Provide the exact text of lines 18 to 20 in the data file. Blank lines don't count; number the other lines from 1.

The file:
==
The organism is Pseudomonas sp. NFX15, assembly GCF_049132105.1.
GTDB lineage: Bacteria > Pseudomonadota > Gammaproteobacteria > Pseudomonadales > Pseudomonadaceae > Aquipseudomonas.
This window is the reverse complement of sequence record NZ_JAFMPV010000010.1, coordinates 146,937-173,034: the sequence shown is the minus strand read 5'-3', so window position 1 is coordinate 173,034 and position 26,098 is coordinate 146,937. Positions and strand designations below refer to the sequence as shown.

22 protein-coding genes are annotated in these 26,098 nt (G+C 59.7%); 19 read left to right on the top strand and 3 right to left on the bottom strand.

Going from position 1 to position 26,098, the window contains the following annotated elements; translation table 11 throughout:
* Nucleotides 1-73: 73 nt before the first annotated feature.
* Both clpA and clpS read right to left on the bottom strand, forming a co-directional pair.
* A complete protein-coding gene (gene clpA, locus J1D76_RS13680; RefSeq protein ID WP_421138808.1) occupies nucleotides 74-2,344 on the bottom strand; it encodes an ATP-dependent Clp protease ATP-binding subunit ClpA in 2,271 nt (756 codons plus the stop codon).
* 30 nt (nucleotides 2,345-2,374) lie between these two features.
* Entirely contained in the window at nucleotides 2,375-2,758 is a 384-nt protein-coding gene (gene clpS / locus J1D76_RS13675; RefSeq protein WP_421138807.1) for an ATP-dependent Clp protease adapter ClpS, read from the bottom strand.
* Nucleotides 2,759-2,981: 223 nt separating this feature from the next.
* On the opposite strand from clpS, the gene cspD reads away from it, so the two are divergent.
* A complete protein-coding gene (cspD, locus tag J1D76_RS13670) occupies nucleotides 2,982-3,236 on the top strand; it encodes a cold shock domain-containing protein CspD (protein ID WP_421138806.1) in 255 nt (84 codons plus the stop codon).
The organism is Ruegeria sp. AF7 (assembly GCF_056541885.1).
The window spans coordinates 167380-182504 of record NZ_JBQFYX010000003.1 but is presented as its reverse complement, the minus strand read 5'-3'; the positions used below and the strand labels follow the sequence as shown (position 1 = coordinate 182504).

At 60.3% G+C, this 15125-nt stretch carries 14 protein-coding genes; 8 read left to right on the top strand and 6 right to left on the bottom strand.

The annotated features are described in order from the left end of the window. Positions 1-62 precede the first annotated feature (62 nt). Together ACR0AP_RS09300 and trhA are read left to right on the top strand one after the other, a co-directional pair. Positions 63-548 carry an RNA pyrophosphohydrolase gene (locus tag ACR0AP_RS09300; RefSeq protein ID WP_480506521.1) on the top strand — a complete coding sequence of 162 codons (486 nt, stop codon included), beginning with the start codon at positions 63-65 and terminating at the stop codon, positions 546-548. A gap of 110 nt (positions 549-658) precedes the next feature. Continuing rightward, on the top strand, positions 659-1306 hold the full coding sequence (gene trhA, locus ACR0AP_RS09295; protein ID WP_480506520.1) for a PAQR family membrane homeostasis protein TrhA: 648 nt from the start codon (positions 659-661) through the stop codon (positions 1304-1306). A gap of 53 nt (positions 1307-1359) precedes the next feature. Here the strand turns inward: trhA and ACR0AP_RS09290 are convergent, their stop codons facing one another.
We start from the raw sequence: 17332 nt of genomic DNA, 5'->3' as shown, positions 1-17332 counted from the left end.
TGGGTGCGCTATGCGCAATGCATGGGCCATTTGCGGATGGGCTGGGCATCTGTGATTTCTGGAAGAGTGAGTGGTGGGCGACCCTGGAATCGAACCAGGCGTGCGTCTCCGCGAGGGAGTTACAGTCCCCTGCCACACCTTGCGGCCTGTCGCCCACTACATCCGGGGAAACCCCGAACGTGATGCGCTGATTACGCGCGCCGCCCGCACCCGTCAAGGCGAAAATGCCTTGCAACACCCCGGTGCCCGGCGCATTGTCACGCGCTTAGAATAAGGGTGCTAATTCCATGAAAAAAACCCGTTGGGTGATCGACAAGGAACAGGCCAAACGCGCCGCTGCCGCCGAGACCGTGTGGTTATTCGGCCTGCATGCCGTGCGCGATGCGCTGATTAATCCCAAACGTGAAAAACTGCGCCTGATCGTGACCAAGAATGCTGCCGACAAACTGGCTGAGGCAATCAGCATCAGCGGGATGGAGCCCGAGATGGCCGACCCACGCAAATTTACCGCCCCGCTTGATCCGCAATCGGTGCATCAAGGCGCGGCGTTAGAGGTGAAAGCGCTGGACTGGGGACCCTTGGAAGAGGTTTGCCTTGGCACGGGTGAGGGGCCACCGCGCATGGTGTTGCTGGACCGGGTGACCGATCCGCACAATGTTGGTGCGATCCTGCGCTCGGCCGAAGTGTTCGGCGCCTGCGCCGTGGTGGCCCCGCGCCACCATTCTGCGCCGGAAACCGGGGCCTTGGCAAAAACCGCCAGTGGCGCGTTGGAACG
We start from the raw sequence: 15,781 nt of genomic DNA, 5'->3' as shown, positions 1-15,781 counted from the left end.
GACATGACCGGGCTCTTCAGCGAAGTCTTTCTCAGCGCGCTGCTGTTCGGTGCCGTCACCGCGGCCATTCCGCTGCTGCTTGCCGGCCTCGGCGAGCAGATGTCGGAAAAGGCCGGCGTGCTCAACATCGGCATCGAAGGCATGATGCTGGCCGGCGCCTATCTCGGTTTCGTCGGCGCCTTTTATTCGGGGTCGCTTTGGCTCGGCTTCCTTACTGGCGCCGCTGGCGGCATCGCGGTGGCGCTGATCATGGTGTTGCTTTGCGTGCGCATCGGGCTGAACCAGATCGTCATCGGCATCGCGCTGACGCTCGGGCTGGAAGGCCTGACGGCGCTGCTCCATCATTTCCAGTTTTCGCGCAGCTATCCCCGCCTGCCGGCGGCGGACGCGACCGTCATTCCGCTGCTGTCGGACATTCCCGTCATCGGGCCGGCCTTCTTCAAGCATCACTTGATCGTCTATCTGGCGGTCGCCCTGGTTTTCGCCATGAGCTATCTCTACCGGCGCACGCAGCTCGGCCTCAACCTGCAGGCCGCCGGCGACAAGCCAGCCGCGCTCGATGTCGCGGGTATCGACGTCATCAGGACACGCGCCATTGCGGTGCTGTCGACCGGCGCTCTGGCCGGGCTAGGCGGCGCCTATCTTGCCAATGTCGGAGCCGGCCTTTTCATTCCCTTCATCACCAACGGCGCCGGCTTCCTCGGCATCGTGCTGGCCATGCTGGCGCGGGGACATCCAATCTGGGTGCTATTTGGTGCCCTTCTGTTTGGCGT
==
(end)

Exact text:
We start from the raw sequence: 17332 nt of genomic DNA, 5'->3' as shown, positions 1-17332 counted from the left end.
TGGGTGCGCTATGCGCAATGCATGGGCCATTTGCGGATGGGCTGGGCATCTGTGATTTCTGGAAGAGTGAGTGGTGGGCGACCCTGGAATCGAACCAGGCGTGCGTCTCCGCGAGGGAGTTACAGTCCCCTGCCACACCTTGCGGCCTGTCGCCCACTACATCCGGGGAAACCCCGAACGTGATGCGCTGATTACGCGCGCCGCCCGCACCCGTCAAGGCGAAAATGCCTTGCAACACCCCGGTGCCCGGCGCATTGTCACGCGCTTAGAATAAGGGTGCTAATTCCATGAAAAAAACCCGTTGGGTGATCGACAAGGAACAGGCCAAACGCGCCGCTGCCGCCGAGACCGTGTGGTTATTCGGCCTGCATGCCGTGCGCGATGCGCTGATTAATCCCAAACGTGAAAAACTGCGCCTGATCGTGACCAAGAATGCTGCCGACAAACTGGCTGAGGCAATCAGCATCAGCGGGATGGAGCCCGAGATGGCCGACCCACGCAAATTTACCGCCCCGCTTGATCCGCAATCGGTGCATCAAGGCGCGGCGTTAGAGGTGAAAGCGCTGGACTGGGGACCCTTGGAAGAGGTTTGCCTTGGCACGGGTGAGGGGCCACCGCGCATGGTGTTGCTGGACCGGGTGACCGATCCGCACAATGTTGGTGCGATCCTGCGCTCGGCCGAAGTGTTCGGCGCCTGCGCCGTGGTGGCCCCGCGCCACCATTCTGCGCCGGAAACCGGGGCCTTGGCAAAAACCGCCAGTGGCGCGTTGGAACG
We start from the raw sequence: 15,781 nt of genomic DNA, 5'->3' as shown, positions 1-15,781 counted from the left end.